According to the DSM-IV, weight gain and weight loss are both considered symptoms of depression. For adolescents, distinguishing between normal weight gain and symptomatic weight gain can be challenging. David A. Cole of the Department of Psychology and Human Development at Vanderbilt University in Tennessee wanted to take a closer look at how weight gain predicted depression in adolescents when compared to weight loss and decreased appetite. Cole was particularly curious about how other factors affected changes in weight during this developmental period. Specifically, hormonal changes and physiological shifts occur that can dramatically increase appetite and weight gain. Also, during adolescence, exercise decreases in general, and stress increases. These factors can also add to weight gain. Finally, it is not uncommon for teens, especially females, to engage in dieting behaviors that can result in further weight gain in the long run. Therefore, clarifying if weight gain is related to depression in teens, independent of these other factors, is important to ensure that young people are not being over-diagnosed or misdiagnosed.
Cole looked at data from more than 2,300 teens and children, nearly half of whom were clinically depressed. He found that in support of the DSM, decreased appetite and weight loss were linked to depression. However, in contrast to the DSM, weight gain was not. In fact, increased appetite and weight gain in this sample did not show any relationship to depressive symptoms or the likelihood of becoming depressed. “In child and adolescent populations, these results call into question the utility of weight gain and increased appetite as indicators of depression,” Cole said.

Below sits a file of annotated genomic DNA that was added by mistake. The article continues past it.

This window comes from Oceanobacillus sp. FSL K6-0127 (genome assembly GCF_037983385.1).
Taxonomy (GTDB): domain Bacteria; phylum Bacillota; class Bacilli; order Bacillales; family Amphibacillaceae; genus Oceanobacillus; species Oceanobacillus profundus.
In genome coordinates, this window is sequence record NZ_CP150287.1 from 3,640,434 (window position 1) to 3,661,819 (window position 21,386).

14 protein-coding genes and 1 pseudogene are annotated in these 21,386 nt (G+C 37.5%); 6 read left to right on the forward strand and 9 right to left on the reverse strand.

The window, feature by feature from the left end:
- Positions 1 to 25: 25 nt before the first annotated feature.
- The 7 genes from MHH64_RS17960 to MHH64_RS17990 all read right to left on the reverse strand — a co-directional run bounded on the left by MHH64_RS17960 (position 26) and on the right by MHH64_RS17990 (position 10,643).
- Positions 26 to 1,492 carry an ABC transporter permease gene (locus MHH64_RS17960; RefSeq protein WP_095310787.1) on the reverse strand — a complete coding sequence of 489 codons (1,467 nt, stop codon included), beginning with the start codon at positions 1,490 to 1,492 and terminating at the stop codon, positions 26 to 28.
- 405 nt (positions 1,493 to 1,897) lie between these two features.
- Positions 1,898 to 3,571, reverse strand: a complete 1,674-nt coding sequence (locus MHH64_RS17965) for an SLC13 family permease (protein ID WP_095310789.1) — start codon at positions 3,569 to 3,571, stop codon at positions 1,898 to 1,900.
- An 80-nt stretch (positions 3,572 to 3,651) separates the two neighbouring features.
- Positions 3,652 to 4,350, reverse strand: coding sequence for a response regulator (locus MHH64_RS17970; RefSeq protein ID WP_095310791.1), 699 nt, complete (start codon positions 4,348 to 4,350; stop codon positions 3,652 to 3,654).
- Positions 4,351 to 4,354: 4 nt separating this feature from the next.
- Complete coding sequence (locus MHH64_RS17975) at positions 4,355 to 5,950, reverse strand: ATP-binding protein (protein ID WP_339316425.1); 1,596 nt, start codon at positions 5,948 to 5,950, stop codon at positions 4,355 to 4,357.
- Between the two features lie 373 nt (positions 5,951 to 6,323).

Cole believes that his study raises questions about the presence of depression in children who have not yet reached puberty, which suggests that girls are overrepresented in preadolescent samples. Future research should delve further into this issue and also consider how medication and comorbidity—in particular, the presence of bipolar—affect weight gain as a symptom of depression. Until then, Cole believes that weight gain and increased appetite should not be viewed as highly symptomatic of adolescent depression.
Cole, David A., Sun-Joo Cho, Nina C. Martin, Eric A. Youngstrom, John S. March, Robert L. Findling, Bruce E. Compas, Ian M. Goodyer, Paul Rohde, Myrna Weissman, Marilyn J. Essex, Janet S. Hyde, John F. Curry, Rex Forehand, Marcia J. Slattery, Julia W. Felton, and Melissa A. Maxwell. Are increased weight and appetite useful indicators of depression in children and adolescents? Journal of Abnormal Psychology 121.4 (2012): 838-51. Print.
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